Common scams to be aware of when traveling. Such as the taxi and souvenir scam. Buzz60’s Taisha Henry Henry has the story.
If you’re trying to squeeze in one last bit of summer, take extra care when trying to book any flights online. Yes, you could lose big money — and add to your travel headaches — if you get tricked by a website that’s impersonating Delta Air Lines or another big name.
One Michigan young family almost lost $300 when they tried to re-book a flight to Japan on what looked like a Delta website.
It’s a good warning, as summer travel is packed with flight delays and other mishaps.
Naomi Poel, 33, and her husband Hunter Pulaski, who live in Ada Township in Michigan, were planning to take their 2-year old daughter Holley Poel to visit family in Japan. The family was already at their in-laws house, which is close to the airport, when they were alerted that their 10:15 a.m. flight that day would be delayed.
“We’re traveling with a 2-year-old, so we were panicking,” Naomi said in a phone interview.
They worried that one delay on the existing flight would cause them to miss a connecting flight. And what would happen if the family couldn’t sit together? Could the 2-year-old somehow end up in a row by herself?
So they started Googling for a solution.
“Unfortunately, doing a Google search is not always going to get you a good result,” said Troy Baker, manager of communications for the Better Business Bureau Serving Western Michigan.
Mimicking big brands
The first thing that popped up in their online search was for a site that implied it was connected to Delta but it wasn’t.
Like a lot of things, plenty of online sites are mimicking big brand names to try to gain your trust when it comes to travel.
“You have to be very careful when clicking online advertisements. It’s very easy for a scammer to impersonate a legitimate business. Instead of clicking the link, go to the business directly to purchase tickets,” said Laura Blankenship, director of marketing for the Better Business Bureau serving Eastern Michigan.
You might run into a fake airline, a less-than-upfront travel agent or another phony site when you’re trying to book a quick trip. Take time to know who you’re really dealing with before giving any personal information or making any payments. That’s true even if you get an email out of the blue that appears legitimate.
Baker said the website that imitated Delta did look like the real deal with the first words on the site saying: “We, at Delta Air Lines.”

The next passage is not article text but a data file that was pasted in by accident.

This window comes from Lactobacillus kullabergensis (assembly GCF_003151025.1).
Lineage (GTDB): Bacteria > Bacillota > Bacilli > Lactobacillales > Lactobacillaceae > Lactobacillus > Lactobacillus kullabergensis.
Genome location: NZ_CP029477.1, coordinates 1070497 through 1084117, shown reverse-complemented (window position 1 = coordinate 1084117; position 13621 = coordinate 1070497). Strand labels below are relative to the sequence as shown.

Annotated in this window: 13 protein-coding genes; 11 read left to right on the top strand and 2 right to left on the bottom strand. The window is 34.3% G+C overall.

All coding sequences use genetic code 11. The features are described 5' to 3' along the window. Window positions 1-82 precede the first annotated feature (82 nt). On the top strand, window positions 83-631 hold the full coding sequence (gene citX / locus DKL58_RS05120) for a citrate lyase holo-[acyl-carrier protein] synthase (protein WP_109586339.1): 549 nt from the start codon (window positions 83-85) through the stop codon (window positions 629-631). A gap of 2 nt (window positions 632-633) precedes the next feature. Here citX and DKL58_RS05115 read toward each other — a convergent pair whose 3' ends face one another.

Yet, Baker said, there were some red flags. The site used a picture of an airplane without a Delta logo. Really?
And then, there was the wording at the bottom in the “About Us” section. Somehow as they explained the company’s story, the website started using lyrics from “The Brady Bunch” and “Laverne & Shirley” TV theme songs. One part even said: “That’s the way we all became the Brady Bunch.”
“As a consumer, if I saw that I would run,” Baker said.
Tricking Hollywood stars
Even so, Baker said scammers are using just enough of the correct wording to trick someone in rush.
The actor James McAvoy, for example, admitted in October 2018 that he was almost scammed out of nearly $13,000 when planning a family vacation to Spain. He had attempted to book a trip to The Ritz-Carlton but the website wasn’t the real hotel site.
Baker noted that one way McAvoy avoided the scam was by stopping in his tracks when he was asked to send personal data, such as a picture of his passport, for the hotel booking.
“This can happen to absolutely everybody, even this big Hollywood star,” Baker said.
Consumers are advised to take their time. Read a large amount of any fine print. Don’t rush to give any money. Pay with a credit card instead of a debit card when possible, as credit cards offer consumers more protections.
And stay far away from any agent or travel site that demands you pay for any service or travel expenses with gift cards.
“Fraud is rapidly increasing in the travel industry and the chance you may land on a fake airline or travel agent website is unfortunately real,” according to the International Air Transport Association.
Websites often look professional and may display some sorts of logos, such as a fake IATA logo. The IATA site even has a code checking tool to help you spot a fake travel agent.
“Any time you deal with a third party website claiming to represent Delta Air Lines, you risk compromising your personal information, as scammers are more frequently attempting to abuse the trust you place in us by impersonating Delta using illegitimate websites and outlets before defrauding you,” Delta said in online alert.
Delta would have rebooked for free
Naomi Poel said said the family found the impostor site when it showed up at that top of a Google search. But they saved their money because they kept fuming that they were going to have to pay an extra $300 and going to have to wait to travel until the next day.
“We still thought we were dealing with Delta. So we were super angry with Delta,” she said.
The family later went to the airport that day and headed directly to the Delta desk.
When they spoke with someone at Delta, they learned the site they thought was Delta was actually a third party company. She said Delta called and later worked with that third party to get a refund for the $300 service fee that had been on the couple’s credit card. Agents with the real Delta Airlines told the family the airline would have re-booked their tickets for free.
“I don’t want this to happen to anybody else,” Poel, a grade school art teacher initially told WOOD-TV in Grand Rapids.
Many times, consumers aren’t so lucky to get their money back.
“We’re seeing a lot more of this type of thing,” Baker warned. “A typical scammer isn’t going to give you that refund.”
Read or Share this story: https://www.usatoday.com/story/travel/airline-news/2019/08/05/fake-travel-sites-scam-consumers/1923184001/